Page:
Kikkoman, manufacturer of traditionally brewed soy sauce, recently hosted a groundbreaking ceremony for a new production facility in Jefferson, Wisconsin.

Kikkoman has played a role in the Wisconsin economy for more than half a century. In 1973, with the opening of Kikkoman Foods, Inc. (KFI), in Walworth, Wisconsin, the company transformed farm fields into what has now become the highest-producing soy sauce facility in the western world.

Since then, Kikkoman has forged partnerships and friendships within the Walworth community and has contributed more than $17 million to charitable causes in the local community and beyond. 

Now, the company is investing at least $800 million in the new Jefferson facility, as well as expansion initiatives at its Walworth plant—an investment that will create 83 new jobs over 12 years.

After several years of consideration and a nationwide search, Kikkoman came back to Wisconsin, choosing the community of Jefferson from among 64 Midwestern locations. Set on a 100-acre lot at the heart of what will be the 200-acre Food and Beverage Innovation Campus, the 240,000-sq.-ft. KFI Jefferson facility will conduct state-of-the-art food manufacturing.

The plant will be fully integrated and highly automated using mobile technology. It has been designed for flexibility, speed, efficiency and scalability, with the ability to make smaller or larger batch sizes as needed. And in keeping with Kikkoman's commitment to sustainability and stewardship, the facility will reduce CO2 emissions by installing energy-efficient equipment, minimizing waste and using renewable energy.

The new facility will produce soy sauce and soy sauce–related seasonings, including teriyaki sauce, with the first shipments of soy sauce planned for the fall of 2026.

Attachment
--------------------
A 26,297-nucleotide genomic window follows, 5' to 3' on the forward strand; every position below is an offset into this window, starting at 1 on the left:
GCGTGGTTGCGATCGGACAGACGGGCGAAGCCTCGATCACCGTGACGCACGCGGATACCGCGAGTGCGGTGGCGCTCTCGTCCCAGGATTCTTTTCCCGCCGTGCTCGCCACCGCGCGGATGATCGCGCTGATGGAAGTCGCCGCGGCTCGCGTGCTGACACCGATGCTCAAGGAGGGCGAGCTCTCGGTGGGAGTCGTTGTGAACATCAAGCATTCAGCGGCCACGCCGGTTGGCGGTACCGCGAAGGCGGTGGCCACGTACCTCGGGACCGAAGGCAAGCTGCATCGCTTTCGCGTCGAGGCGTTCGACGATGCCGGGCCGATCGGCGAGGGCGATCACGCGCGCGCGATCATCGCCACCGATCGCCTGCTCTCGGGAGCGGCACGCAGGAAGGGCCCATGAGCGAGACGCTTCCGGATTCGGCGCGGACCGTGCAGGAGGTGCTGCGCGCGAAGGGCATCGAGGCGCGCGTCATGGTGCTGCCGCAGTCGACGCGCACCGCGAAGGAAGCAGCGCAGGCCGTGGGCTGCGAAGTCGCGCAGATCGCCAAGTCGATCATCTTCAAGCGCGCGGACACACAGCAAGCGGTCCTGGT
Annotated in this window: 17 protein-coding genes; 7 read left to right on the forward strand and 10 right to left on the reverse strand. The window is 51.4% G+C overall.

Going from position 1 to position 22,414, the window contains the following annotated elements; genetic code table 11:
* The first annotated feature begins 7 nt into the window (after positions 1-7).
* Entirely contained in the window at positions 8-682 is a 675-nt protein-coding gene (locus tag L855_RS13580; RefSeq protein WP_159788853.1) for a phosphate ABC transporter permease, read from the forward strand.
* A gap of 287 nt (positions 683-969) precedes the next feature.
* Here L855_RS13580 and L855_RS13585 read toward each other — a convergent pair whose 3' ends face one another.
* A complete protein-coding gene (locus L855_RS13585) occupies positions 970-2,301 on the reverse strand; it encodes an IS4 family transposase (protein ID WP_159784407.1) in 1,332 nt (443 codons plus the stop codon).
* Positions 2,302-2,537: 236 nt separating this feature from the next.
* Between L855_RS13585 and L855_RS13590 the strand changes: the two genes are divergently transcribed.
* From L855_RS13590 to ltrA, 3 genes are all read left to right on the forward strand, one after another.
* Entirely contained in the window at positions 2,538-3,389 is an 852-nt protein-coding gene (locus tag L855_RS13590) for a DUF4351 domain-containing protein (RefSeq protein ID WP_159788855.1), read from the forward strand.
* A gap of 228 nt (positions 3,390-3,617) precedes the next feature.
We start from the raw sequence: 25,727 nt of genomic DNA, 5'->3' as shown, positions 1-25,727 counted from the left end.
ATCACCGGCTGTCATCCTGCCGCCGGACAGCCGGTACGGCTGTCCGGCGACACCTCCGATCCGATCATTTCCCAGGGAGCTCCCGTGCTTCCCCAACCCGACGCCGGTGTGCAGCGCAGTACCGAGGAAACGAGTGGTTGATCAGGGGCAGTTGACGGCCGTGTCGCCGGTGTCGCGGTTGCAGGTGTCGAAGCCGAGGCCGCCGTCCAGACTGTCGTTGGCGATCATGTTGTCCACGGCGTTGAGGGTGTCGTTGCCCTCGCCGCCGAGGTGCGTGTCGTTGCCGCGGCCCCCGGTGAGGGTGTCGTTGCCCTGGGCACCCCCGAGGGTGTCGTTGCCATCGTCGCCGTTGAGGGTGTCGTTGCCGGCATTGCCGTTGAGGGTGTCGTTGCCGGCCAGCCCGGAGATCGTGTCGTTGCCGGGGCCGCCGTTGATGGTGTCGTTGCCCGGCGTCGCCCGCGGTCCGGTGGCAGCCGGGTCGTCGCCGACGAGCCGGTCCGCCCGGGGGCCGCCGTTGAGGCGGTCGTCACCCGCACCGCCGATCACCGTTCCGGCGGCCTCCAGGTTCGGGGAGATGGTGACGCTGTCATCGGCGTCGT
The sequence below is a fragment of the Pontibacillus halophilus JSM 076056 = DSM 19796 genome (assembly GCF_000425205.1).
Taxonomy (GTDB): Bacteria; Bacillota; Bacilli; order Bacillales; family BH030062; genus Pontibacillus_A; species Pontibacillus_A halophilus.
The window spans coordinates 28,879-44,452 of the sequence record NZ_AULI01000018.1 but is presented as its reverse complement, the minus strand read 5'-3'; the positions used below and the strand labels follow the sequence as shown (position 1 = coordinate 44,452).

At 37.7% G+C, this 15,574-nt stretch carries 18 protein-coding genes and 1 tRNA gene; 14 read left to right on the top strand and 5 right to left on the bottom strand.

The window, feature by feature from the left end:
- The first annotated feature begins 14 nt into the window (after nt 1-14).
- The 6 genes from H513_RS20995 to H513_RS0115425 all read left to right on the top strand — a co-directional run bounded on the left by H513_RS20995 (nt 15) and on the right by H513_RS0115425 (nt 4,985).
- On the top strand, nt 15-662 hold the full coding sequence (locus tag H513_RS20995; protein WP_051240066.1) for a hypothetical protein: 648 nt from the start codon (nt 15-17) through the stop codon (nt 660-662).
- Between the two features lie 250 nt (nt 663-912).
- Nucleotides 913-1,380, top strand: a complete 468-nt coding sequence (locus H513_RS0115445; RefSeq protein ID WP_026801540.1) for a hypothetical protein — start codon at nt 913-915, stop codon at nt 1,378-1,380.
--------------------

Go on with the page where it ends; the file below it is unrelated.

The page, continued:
At the ceremony, Wisconsin Governor Tony Evers expressed the state's gratitude to Kikkoman for its long history of collaboration and investment in Wisconsin and confirmed that the Wisconsin Economic Development Corporation will award up to $15.5 million in performance-based tax credits to assist KFI.

"Today's events are a watershed moment in Wisconsin's relationship with a global brand like Kikkoman," Gov. Evers says. "As one of the state's largest trade partners, the strong connection between Wisconsin and Japanese businesses like Kikkoman has been instrumental in driving Wisconsin's economic growth, bolstering innovation and creating valuable employment opportunities for communities and families across the state. Now, we are adding Kikkoman's new facility here in Jefferson to the growing footprint of leading Japanese businesses in Wisconsin, and I'm proud about the promise this relationship continues to hold for Wisconsinites and the future of our state."

Also in attendance were Yuzaburo Mogi, Kikkoman's honorary CEO, chairman of the board, Kikkoman Corporation; Noriaki Horikiri, chairman, Kikkoman Corporation; Osamu Mogi, representative director; senior executive corporate officer, Kikkoman Corporation; Secretary Missy Hughes, CEO, Wisconsin Economic Development Corporation; and Ben Wehmeier; administrator, Jefferson County.

At the ceremony, Mogi spoke to the company's longstanding commitment to the state.

"Today, we are committing to an investment in the community of Jefferson and the state of Wisconsin," Mogi says. "Kikkoman believes in Wisconsin, and we are grateful to this great state for believing in us. Our collaboration began half a century ago as a leap of faith, and today, it continues as a promise of continued growth and cultural connection."